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The Combination Generator: Producing Permutations for Fun and Profit

March 4, 2003
by Jerry McManus

While working on a card game recently I was presented with an interesting problem: How can I find all possible combinations of three cards in a hand that holds five cards? Fortunately, the answer was simple. This was a job for an algorithm.

The Algorithm

Algorithms are mathematical formulas that can provide useful solutions to everyday programming problems. Some common uses of algorithms are compressing images, sorting lists, and encrypting sensitive data, to name just a few.For our problem we are specifically interested in algorithms that can enumerate combinations, also known as combinatorics. Anyone with experience in genetic research, specifically recombinant DNA, will be familiar with these algorithms.

The Analysis

Before digging any deeper into the mathematics of combinatorics, let's take a moment to analyze the specific requirements of our program. As stated earlier we want to find all possible subsets of three cards in a hand of five cards. This gives us a good starting place because we can easily define the input of our program.

A list of cards
The length of the subset

The first thing we want to do with the list of cards is determine the total number of combinations, which we will then use as the basis for the repeat loop that actually generates the list of combinations. This gives us the two main methods that our program will need.

Calculate total number of combinations
Generate combination list

And finally, the output of our program, which will be the actual list of combinations itself.

A list of combinations

The Code

Using this analysis we can begin coding our program. The first task at hand is to calculate the total number of combinations, which requires that we factor our list of cards and which, in turn, requires that we first calculate some factorials. The formula for calculating factorials is fairly straightforward, here is the method that we will use to do the calculations:

on mGetFactorial (me, num)

  factorial = 1
with x = num down to 1
    factorial = factorial * x
  return factorial


Next, we can use the factorials to find the total number of combinations:  

  -->calculate factorials
  listFactorial = me.mGetFactorial(pListCount)
  subsetFactorial = me.mGetFactorial(pSubsetCount)
  listMinusSubsetFactorial = me.mGetFactorial(pListCount - pSubsetCount)
  -->calculate total permutations
  pTotal = listFactorial / (subsetFactorial * (listMinusSubsetFactorial))
  pNumLeft = pTotal

Now that we have the total number of combinations we can get to the meat of our program, the algorithm for generating the combinations. The process for generating the combinations can be roughly described in these steps:

  1. Start with a subset of indices that point to the first three items in the list.
  2. Systematically loop through the subset and increment the indices, based on the total number of items in the list and the number of items in the subset.Here is the method that generates the list of combinations:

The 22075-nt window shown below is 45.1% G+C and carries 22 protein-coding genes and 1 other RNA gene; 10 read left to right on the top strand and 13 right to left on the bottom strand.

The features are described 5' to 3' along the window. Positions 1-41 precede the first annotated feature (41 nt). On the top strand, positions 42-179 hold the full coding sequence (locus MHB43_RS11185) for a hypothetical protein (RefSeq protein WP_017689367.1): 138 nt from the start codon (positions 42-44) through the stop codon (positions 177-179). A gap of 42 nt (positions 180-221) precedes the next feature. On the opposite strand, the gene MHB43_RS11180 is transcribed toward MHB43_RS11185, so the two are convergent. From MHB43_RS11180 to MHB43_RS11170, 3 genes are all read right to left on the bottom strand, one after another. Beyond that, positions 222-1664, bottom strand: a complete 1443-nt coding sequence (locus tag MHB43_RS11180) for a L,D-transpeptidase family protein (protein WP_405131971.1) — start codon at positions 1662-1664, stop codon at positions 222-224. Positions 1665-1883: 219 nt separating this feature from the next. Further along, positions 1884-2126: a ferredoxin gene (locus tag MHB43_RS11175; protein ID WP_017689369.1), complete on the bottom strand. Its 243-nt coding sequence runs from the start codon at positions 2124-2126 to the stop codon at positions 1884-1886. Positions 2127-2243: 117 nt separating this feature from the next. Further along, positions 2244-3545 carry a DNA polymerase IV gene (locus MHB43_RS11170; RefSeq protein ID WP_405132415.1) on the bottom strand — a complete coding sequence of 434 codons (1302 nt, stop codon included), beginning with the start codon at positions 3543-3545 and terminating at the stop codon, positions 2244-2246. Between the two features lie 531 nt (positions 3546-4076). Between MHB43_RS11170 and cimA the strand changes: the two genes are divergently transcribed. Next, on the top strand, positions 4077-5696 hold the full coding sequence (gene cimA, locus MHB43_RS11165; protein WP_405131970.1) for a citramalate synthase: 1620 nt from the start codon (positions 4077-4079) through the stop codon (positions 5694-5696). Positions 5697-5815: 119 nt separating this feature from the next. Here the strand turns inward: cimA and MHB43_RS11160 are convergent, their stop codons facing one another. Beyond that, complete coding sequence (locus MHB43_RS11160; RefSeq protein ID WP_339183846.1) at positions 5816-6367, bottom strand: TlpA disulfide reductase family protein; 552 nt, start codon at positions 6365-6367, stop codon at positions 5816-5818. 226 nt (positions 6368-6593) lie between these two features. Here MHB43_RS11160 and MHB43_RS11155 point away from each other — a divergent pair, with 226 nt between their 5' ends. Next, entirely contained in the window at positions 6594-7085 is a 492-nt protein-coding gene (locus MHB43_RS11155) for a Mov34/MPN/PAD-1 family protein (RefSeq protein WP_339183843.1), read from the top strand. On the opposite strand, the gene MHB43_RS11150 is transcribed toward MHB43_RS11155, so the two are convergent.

on mGetCombination (me)
  -->check for first iteration
  if pNumLeft = pTotal then
    -->first iteration, use current subset
    pNumLeft = pNumLeft - 1
    -->not first iteration, get new subset
    x = pSubsetCount
    -->systematically go through the current subset
    -->and increment the indices
while pCurrentSubset[x] = pListCount - pSubsetCount + x
      x = x - 1
    pCurrentSubset[x] = pCurrentSubset[x] + 1
with y = (x + 1) to pSubsetCount
      pCurrentSubset[y] = pCurrentSubset[x] + y - x
    -->got new subset, one less to go
    pNumLeft = pNumLeft - 1


You may have noticed at this point that we are not operating on the actual list of cards itself, but that we are generating lists of indices that point into the list of cards. This gives us great flexibility in that we can pass any kind of list to the generator, not just a list of cards, but it will require the additional step of looping through our combination list and building the final list of card combinations.

    -->build combination from item list
    combination = []
with x = 1 to pSubsetCount
      combination.add (pItemList[pCurrentSubset[x]])

And here is our finished combination generator:

This algorithm could find many interesting uses besides scoring card games. You could use it to generate combinations of lottery numbers, for example. There are also some challenging math puzzles that rely on enumerating combinations for their solutions, which could themselves be made into fun games, not to mention the possibilities for creating recombinant 'artificial life' programs. So there you have it, your very own combination generator. Enjoy producing permutations!

The sample movie above is available as a SIT or ZIP archive file.

Jerry McManus is a freelance Lingo programmer, working and living in Seattle. His love of computer gaming led him to begin his career at Electronic Arts in 1992, eventually working his way up to lead developer on CD-ROM projects beginning with Director 3.0. A recent casualty of The Great Dot Com Crash, Jerry can be found at home working feverishly on any one of several projects including games, books, websites, portfolios, 3d graphics, animations, and a wide variety of other things that somehow never quite seem to get finished...

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